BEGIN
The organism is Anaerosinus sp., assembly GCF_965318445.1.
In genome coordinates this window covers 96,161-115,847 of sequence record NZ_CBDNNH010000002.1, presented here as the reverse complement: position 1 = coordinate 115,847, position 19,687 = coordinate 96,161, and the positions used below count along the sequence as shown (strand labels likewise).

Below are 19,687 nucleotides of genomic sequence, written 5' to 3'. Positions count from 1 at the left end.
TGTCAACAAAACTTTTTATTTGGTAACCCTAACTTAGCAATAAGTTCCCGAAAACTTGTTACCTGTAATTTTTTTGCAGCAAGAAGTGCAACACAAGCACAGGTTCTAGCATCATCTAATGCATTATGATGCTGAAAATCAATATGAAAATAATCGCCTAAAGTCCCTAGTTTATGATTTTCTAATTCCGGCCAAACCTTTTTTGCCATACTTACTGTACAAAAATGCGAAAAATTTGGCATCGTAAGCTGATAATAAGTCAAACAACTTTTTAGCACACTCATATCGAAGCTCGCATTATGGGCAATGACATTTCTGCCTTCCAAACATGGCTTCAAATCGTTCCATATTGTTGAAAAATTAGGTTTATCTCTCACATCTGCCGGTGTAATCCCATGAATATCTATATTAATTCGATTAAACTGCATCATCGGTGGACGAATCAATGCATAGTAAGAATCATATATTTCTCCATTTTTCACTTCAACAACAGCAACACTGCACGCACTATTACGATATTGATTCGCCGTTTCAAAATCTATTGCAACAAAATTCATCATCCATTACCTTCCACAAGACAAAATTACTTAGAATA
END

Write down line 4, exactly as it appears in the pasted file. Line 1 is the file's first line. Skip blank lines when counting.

TGTCAACAAAACTTTTTATTTGGTAACCCTAACTTAGCAATAAGTTCCCGAAAACTTGTTACCTGTAATTTTTTTGCAGCAAGAAGTGCAACACAAGCACAGGTTCTAGCATCATCTAATGCATTATGATGCTGAAAATCAATATGAAAATAATCGCCTAAAGTCCCTAGTTTATGATTTTCTAATTCCGGCCAAACCTTTTTTGCCATACTTACTGTACAAAAATGCGAAAAATTTGGCATCGTAAGCTGATAATAAGTCAAACAACTTTTTAGCACACTCATATCGAAGCTCGCATTATGGGCAATGACATTTCTGCCTTCCAAACATGGCTTCAAATCGTTCCATATTGTTGAAAAATTAGGTTTATCTCTCACATCTGCCGGTGTAATCCCATGAATATCTATATTAATTCGATTAAACTGCATCATCGGTGGACGAATCAATGCATAGTAAGAATCATATATTTCTCCATTTTTCACTTCAACAACAGCAACACTGCACGCACTATTACGATATTGATTCGCCGTTTCAAAATCTATTGCAACAAAATTCATCATCCATTACCTTCCACAAGACAAAATTACTTAGAATA